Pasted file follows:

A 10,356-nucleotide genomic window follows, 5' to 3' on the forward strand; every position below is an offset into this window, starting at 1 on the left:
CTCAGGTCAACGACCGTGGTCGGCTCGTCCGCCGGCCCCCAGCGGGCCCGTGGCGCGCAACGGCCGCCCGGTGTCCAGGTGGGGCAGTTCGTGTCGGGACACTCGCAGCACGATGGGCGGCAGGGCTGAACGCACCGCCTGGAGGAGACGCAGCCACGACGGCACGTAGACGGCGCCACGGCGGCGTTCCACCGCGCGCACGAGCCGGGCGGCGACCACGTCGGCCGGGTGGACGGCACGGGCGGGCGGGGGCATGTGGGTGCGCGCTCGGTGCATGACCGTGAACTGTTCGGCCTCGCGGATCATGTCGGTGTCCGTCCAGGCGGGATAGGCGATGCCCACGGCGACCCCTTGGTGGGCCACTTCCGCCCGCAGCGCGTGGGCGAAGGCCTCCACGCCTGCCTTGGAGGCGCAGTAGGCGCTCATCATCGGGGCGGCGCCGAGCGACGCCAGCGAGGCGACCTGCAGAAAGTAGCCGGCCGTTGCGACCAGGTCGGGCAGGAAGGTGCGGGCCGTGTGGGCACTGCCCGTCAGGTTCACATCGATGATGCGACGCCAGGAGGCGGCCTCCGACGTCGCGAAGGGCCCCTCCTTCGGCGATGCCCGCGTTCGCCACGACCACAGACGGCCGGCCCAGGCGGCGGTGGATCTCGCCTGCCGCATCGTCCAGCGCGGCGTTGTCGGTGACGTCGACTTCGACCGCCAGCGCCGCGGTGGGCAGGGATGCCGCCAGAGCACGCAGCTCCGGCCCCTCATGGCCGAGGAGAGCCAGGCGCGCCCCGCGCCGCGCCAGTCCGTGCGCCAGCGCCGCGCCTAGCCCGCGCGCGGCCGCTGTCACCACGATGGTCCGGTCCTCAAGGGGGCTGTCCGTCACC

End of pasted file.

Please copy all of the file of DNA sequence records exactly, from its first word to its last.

A 10,356-nucleotide genomic window follows, 5' to 3' on the forward strand; every position below is an offset into this window, starting at 1 on the left:
CTCAGGTCAACGACCGTGGTCGGCTCGTCCGCCGGCCCCCAGCGGGCCCGTGGCGCGCAACGGCCGCCCGGTGTCCAGGTGGGGCAGTTCGTGTCGGGACACTCGCAGCACGATGGGCGGCAGGGCTGAACGCACCGCCTGGAGGAGACGCAGCCACGACGGCACGTAGACGGCGCCACGGCGGCGTTCCACCGCGCGCACGAGCCGGGCGGCGACCACGTCGGCCGGGTGGACGGCACGGGCGGGCGGGGGCATGTGGGTGCGCGCTCGGTGCATGACCGTGAACTGTTCGGCCTCGCGGATCATGTCGGTGTCCGTCCAGGCGGGATAGGCGATGCCCACGGCGACCCCTTGGTGGGCCACTTCCGCCCGCAGCGCGTGGGCGAAGGCCTCCACGCCTGCCTTGGAGGCGCAGTAGGCGCTCATCATCGGGGCGGCGCCGAGCGACGCCAGCGAGGCGACCTGCAGAAAGTAGCCGGCCGTTGCGACCAGGTCGGGCAGGAAGGTGCGGGCCGTGTGGGCACTGCCCGTCAGGTTCACATCGATGATGCGACGCCAGGAGGCGGCCTCCGACGTCGCGAAGGGCCCCTCCTTCGGCGATGCCCGCGTTCGCCACGACCACAGACGGCCGGCCCAGGCGGCGGTGGATCTCGCCTGCCGCATCGTCCAGCGCGGCGTTGTCGGTGACGTCGACTTCGACCGCCAGCGCCGCGGTGGGCAGGGATGCCGCCAGAGCACGCAGCTCCGGCCCCTCATGGCCGAGGAGAGCCAGGCGCGCCCCGCGCCGCGCCAGTCCGTGCGCCAGCGCCGCGCCTAGCCCGCGCGCGGCCGCTGTCACCACGATGGTCCGGTCCTCAAGGGGGCTGTCCGTCACC